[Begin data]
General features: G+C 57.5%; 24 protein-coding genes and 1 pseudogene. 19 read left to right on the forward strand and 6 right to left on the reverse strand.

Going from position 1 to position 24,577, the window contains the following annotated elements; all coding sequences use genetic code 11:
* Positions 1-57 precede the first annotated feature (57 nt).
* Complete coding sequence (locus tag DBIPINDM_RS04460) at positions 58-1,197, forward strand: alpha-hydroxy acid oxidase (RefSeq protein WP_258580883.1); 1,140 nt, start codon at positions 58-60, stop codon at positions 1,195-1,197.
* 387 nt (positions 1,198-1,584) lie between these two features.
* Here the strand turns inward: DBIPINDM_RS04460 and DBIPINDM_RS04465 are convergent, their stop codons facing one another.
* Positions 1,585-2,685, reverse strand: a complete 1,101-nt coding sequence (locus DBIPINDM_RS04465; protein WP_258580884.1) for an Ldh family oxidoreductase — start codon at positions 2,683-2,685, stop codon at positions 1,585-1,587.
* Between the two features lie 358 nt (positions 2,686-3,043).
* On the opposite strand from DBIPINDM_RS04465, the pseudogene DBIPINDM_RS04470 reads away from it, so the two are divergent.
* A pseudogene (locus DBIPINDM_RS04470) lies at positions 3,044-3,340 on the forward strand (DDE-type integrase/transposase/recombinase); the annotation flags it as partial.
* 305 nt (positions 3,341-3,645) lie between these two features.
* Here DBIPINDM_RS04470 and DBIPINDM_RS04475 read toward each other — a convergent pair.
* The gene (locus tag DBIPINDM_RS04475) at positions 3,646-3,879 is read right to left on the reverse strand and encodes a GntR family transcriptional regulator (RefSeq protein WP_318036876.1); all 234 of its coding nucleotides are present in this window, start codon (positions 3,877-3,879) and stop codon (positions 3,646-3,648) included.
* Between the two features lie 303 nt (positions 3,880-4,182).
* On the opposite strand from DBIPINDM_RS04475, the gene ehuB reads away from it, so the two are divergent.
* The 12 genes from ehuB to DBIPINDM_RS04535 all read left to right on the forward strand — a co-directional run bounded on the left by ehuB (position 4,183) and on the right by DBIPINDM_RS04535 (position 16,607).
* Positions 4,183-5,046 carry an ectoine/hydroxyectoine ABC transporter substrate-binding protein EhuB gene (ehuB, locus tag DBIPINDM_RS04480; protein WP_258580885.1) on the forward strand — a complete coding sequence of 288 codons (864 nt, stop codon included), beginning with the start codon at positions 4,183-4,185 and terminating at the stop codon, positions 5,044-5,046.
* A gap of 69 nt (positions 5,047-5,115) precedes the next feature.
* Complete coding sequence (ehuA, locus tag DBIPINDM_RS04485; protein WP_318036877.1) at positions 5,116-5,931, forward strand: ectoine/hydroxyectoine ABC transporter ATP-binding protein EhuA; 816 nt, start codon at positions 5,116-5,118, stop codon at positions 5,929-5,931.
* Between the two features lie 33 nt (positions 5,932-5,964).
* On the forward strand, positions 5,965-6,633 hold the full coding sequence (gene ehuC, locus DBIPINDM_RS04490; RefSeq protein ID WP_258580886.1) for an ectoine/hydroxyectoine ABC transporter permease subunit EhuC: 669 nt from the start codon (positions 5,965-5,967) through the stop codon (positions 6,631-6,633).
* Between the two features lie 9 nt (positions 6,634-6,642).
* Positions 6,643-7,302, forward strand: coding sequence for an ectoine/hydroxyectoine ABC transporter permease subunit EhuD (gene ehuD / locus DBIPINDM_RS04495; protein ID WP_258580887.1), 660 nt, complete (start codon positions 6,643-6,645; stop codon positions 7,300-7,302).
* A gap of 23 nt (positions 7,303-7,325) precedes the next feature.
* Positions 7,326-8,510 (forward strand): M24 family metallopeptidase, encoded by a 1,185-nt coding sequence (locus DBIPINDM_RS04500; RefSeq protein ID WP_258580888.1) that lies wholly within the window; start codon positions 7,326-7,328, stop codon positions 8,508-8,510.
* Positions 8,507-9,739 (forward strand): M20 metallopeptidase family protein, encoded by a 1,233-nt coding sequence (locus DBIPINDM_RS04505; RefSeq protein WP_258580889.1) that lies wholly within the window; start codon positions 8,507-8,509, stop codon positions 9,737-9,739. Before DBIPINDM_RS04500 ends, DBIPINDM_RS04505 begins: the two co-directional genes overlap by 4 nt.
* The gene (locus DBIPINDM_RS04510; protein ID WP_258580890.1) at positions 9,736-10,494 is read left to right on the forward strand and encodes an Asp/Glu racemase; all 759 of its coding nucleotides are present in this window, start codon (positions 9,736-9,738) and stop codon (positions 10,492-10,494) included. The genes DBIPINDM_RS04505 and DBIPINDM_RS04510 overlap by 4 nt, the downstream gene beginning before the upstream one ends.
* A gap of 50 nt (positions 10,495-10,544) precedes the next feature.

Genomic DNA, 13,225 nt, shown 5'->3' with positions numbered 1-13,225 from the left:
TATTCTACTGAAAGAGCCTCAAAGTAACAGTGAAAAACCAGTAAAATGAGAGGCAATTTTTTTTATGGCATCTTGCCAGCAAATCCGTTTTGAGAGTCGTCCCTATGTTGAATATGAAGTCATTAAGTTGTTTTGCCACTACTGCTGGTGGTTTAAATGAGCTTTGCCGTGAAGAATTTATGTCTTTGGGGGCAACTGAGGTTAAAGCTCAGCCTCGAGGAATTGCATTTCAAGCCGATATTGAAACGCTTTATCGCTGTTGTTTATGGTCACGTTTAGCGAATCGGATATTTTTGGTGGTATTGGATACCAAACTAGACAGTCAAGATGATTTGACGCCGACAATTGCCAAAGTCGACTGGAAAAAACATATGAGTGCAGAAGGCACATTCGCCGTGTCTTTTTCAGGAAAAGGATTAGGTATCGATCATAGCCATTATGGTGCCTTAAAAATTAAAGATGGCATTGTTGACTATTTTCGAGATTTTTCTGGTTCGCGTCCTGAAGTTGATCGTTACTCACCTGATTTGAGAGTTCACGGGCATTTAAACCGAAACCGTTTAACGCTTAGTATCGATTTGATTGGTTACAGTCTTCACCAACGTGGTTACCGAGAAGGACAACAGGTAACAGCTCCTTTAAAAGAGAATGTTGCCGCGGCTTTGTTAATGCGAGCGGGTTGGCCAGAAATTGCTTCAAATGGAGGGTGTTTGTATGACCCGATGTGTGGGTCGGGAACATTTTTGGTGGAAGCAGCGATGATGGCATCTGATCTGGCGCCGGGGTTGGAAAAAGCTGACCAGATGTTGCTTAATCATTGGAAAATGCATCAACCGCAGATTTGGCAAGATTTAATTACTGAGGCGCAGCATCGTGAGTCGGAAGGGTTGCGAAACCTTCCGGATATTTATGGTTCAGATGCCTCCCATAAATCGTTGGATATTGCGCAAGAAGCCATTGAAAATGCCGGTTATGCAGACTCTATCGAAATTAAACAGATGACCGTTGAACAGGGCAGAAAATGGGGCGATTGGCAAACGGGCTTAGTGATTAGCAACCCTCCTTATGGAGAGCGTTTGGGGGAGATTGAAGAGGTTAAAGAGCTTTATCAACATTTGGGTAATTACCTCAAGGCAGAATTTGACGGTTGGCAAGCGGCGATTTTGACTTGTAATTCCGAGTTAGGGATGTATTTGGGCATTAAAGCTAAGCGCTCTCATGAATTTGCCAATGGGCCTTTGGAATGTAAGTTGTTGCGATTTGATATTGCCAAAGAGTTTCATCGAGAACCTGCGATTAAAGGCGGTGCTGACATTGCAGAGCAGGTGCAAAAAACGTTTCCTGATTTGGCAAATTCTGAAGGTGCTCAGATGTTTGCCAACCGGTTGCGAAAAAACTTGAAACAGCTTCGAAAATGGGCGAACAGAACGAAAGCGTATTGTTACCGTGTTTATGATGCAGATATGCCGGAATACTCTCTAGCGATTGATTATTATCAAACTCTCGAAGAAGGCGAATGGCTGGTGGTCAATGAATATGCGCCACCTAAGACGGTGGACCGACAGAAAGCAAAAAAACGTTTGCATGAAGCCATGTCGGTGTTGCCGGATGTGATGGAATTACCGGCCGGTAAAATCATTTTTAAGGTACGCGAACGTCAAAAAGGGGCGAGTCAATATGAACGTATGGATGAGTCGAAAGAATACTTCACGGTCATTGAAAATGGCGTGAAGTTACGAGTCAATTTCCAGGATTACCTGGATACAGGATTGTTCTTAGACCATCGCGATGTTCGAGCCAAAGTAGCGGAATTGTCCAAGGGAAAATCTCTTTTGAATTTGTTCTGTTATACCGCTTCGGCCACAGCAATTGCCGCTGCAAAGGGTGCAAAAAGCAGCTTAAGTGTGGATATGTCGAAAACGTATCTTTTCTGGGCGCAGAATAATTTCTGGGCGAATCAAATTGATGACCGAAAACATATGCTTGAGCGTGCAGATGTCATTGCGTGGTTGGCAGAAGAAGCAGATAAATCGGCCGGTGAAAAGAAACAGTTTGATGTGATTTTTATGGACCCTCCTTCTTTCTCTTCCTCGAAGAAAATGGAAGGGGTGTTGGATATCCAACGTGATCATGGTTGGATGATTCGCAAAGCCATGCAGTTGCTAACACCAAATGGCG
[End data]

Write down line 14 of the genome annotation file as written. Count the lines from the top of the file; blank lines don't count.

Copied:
* Between the two features lie 303 nt (positions 3,880-4,182).